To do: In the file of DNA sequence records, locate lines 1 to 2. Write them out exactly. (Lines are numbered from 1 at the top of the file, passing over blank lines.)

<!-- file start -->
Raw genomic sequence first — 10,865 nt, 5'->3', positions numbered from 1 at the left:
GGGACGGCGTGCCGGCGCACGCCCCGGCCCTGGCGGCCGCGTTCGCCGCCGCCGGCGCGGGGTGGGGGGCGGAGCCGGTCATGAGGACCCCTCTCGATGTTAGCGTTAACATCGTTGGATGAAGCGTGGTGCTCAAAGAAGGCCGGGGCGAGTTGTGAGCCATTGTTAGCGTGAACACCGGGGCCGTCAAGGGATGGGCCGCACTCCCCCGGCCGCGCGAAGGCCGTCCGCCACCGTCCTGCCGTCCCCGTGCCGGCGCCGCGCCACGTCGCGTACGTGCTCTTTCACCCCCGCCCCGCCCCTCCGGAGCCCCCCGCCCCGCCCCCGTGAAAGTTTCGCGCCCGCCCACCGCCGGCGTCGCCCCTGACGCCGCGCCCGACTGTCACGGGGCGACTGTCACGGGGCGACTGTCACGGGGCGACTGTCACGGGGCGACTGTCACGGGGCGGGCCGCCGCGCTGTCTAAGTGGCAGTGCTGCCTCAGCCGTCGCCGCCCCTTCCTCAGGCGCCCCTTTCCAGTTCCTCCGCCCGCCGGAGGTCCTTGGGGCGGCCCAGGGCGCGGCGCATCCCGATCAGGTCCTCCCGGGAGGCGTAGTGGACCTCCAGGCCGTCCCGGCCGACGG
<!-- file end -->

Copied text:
Raw genomic sequence first — 10,865 nt, 5'->3', positions numbered from 1 at the left:
GGGACGGCGTGCCGGCGCACGCCCCGGCCCTGGCGGCCGCGTTCGCCGCCGCCGGCGCGGGGTGGGGGGCGGAGCCGGTCATGAGGACCCCTCTCGATGTTAGCGTTAACATCGTTGGATGAAGCGTGGTGCTCAAAGAAGGCCGGGGCGAGTTGTGAGCCATTGTTAGCGTGAACACCGGGGCCGTCAAGGGATGGGCCGCACTCCCCCGGCCGCGCGAAGGCCGTCCGCCACCGTCCTGCCGTCCCCGTGCCGGCGCCGCGCCACGTCGCGTACGTGCTCTTTCACCCCCGCCCCGCCCCTCCGGAGCCCCCCGCCCCGCCCCCGTGAAAGTTTCGCGCCCGCCCACCGCCGGCGTCGCCCCTGACGCCGCGCCCGACTGTCACGGGGCGACTGTCACGGGGCGACTGTCACGGGGCGACTGTCACGGGGCGACTGTCACGGGGCGGGCCGCCGCGCTGTCTAAGTGGCAGTGCTGCCTCAGCCGTCGCCGCCCCTTCCTCAGGCGCCCCTTTCCAGTTCCTCCGCCCGCCGGAGGTCCTTGGGGCGGCCCAGGGCGCGGCGCATCCCGATCAGGTCCTCCCGGGAGGCGTAGTGGACCTCCAGGCCGTCCCGGCCGACGG